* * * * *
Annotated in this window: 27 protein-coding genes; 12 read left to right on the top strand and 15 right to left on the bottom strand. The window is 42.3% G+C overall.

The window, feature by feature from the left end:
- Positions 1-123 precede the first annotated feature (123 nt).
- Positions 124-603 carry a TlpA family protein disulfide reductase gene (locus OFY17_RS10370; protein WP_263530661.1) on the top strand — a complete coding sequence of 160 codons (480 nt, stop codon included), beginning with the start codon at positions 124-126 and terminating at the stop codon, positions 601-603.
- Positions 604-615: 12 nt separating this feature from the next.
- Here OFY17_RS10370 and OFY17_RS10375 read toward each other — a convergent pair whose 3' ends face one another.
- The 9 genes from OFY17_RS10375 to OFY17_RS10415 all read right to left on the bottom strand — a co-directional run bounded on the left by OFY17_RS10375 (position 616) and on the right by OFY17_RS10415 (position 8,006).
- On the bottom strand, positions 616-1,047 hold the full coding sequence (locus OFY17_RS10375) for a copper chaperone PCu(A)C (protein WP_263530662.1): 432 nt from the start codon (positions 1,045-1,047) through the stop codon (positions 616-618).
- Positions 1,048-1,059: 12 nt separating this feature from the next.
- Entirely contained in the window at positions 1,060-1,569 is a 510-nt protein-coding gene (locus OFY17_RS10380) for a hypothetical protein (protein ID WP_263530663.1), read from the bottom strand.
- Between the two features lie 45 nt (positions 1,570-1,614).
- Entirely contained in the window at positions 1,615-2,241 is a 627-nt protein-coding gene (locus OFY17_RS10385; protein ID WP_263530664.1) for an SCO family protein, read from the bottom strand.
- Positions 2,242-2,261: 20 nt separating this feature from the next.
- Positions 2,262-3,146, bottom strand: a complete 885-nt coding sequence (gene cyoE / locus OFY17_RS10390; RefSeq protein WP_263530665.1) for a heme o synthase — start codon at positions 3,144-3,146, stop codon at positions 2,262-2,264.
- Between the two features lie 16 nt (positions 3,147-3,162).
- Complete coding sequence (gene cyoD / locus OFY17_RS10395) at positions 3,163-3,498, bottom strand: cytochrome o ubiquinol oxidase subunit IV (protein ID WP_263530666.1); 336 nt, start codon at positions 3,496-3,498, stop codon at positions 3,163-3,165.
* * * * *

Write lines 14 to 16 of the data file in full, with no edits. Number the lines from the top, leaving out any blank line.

- Positions 2,262-3,146, bottom strand: a complete 885-nt coding sequence (gene cyoE / locus OFY17_RS10390; RefSeq protein WP_263530665.1) for a heme o synthase — start codon at positions 3,144-3,146, stop codon at positions 2,262-2,264.
- Between the two features lie 16 nt (positions 3,147-3,162).
- Complete coding sequence (gene cyoD / locus OFY17_RS10395) at positions 3,163-3,498, bottom strand: cytochrome o ubiquinol oxidase subunit IV (protein ID WP_263530666.1); 336 nt, start codon at positions 3,496-3,498, stop codon at positions 3,163-3,165.